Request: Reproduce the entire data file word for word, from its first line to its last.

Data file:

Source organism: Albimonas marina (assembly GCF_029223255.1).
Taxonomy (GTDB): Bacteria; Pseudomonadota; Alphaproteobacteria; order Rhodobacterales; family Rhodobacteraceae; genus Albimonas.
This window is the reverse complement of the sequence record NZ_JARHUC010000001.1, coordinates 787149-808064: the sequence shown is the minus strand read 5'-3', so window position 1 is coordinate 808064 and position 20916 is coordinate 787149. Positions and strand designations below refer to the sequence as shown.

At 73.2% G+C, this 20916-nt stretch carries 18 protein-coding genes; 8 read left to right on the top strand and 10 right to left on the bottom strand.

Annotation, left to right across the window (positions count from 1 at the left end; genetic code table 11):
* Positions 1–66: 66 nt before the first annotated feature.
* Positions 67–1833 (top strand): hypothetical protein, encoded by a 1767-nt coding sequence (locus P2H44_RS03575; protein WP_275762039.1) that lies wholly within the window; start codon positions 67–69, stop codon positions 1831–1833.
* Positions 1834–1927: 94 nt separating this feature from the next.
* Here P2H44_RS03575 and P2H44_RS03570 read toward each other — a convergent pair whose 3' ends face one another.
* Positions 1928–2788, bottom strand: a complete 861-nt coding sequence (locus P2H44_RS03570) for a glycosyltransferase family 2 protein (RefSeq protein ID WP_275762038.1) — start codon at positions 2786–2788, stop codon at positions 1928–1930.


Source organism: Albimonas marina (assembly GCF_029223255.1).
Taxonomy (GTDB): Bacteria; Pseudomonadota; Alphaproteobacteria; order Rhodobacterales; family Rhodobacteraceae; genus Albimonas.
This window is the reverse complement of the sequence record NZ_JARHUC010000001.1, coordinates 787149-808064: the sequence shown is the minus strand read 5'-3', so window position 1 is coordinate 808064 and position 20916 is coordinate 787149. Positions and strand designations below refer to the sequence as shown.

At 73.2% G+C, this 20916-nt stretch carries 18 protein-coding genes; 8 read left to right on the top strand and 10 right to left on the bottom strand.

Annotation, left to right across the window (positions count from 1 at the left end; genetic code table 11):
* Positions 1–66: 66 nt before the first annotated feature.
* Positions 67–1833 (top strand): hypothetical protein, encoded by a 1767-nt coding sequence (locus P2H44_RS03575; protein WP_275762039.1) that lies wholly within the window; start codon positions 67–69, stop codon positions 1831–1833.
* Positions 1834–1927: 94 nt separating this feature from the next.
* Here P2H44_RS03575 and P2H44_RS03570 read toward each other — a convergent pair whose 3' ends face one another.
* Positions 1928–2788, bottom strand: a complete 861-nt coding sequence (locus P2H44_RS03570) for a glycosyltransferase family 2 protein (RefSeq protein ID WP_275762038.1) — start codon at positions 2786–2788, stop codon at positions 1928–1930.